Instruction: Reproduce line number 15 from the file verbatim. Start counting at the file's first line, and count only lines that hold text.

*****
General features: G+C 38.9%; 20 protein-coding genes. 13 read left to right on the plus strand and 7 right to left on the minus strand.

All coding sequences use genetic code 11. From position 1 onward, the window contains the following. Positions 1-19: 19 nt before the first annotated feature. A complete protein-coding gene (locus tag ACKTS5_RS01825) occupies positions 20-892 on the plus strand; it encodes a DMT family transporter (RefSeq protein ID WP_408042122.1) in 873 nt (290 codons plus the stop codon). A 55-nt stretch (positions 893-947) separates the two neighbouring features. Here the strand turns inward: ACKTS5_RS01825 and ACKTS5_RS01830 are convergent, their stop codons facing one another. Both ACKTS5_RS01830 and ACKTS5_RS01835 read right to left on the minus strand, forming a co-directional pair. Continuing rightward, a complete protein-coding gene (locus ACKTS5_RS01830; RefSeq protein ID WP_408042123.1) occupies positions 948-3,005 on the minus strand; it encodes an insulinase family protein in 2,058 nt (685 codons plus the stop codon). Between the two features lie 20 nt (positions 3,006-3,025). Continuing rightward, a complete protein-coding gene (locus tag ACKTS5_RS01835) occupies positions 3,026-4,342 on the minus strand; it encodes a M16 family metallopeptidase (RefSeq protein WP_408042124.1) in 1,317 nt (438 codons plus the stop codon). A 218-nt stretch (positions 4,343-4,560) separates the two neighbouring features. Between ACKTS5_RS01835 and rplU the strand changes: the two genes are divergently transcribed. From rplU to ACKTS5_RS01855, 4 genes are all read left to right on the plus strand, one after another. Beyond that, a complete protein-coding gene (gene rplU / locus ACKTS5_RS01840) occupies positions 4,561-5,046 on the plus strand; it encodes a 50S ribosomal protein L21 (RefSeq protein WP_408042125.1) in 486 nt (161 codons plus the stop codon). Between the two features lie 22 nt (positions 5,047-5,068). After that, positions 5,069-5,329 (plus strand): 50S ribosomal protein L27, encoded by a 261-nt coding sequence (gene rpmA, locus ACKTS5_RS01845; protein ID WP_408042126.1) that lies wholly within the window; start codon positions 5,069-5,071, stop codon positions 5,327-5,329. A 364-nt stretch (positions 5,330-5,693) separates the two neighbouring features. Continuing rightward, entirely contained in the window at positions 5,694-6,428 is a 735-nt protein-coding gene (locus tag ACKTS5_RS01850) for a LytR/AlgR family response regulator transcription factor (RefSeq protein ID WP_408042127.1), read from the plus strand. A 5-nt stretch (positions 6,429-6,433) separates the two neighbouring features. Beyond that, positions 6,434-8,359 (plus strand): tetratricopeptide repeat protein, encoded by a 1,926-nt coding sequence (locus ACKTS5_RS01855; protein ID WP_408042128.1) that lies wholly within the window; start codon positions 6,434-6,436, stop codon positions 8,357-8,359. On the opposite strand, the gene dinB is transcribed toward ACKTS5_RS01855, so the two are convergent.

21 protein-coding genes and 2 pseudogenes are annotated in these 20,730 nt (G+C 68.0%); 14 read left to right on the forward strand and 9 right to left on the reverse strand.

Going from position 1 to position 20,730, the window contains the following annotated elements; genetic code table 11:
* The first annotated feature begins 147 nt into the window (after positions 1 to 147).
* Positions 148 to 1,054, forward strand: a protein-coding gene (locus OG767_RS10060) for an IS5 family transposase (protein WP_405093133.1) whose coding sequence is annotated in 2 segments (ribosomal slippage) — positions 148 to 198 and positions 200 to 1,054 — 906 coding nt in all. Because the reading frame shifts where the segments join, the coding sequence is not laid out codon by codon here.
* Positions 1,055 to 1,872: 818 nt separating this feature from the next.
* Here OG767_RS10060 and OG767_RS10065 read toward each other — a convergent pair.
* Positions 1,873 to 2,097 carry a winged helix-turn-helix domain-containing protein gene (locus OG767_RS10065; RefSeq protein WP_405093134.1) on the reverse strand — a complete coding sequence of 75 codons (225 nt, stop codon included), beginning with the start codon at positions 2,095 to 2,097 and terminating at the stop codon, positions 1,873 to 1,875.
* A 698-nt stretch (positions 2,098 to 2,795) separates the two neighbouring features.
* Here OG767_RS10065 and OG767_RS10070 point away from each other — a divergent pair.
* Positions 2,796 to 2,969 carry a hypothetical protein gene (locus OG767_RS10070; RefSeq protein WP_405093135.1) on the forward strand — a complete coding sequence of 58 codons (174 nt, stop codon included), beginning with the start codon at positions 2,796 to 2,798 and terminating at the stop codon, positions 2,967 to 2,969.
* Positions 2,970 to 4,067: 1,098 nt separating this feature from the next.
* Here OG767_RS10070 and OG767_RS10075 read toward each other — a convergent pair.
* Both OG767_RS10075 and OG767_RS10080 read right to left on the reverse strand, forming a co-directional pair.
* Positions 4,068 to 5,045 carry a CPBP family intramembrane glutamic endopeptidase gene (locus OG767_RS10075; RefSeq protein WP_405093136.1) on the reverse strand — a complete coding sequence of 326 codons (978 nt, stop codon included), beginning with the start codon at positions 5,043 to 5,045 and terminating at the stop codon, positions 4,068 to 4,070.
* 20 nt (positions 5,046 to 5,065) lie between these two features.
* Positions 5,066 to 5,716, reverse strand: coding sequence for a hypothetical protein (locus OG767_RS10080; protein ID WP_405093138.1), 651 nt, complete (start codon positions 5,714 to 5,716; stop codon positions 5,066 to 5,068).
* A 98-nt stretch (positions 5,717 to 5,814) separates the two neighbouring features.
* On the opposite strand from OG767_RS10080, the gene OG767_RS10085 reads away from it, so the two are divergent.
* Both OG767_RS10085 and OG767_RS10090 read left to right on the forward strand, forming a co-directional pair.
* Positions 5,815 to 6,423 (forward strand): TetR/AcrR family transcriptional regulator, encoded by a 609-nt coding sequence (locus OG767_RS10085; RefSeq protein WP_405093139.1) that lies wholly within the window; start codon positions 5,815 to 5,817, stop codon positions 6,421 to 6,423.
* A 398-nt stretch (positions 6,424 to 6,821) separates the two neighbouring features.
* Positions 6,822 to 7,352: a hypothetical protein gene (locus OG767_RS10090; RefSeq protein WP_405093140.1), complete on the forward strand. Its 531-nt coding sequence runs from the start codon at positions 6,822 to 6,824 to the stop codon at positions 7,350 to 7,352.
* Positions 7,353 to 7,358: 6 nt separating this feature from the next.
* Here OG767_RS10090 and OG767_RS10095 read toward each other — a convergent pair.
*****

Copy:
* Both OG767_RS10075 and OG767_RS10080 read right to left on the reverse strand, forming a co-directional pair.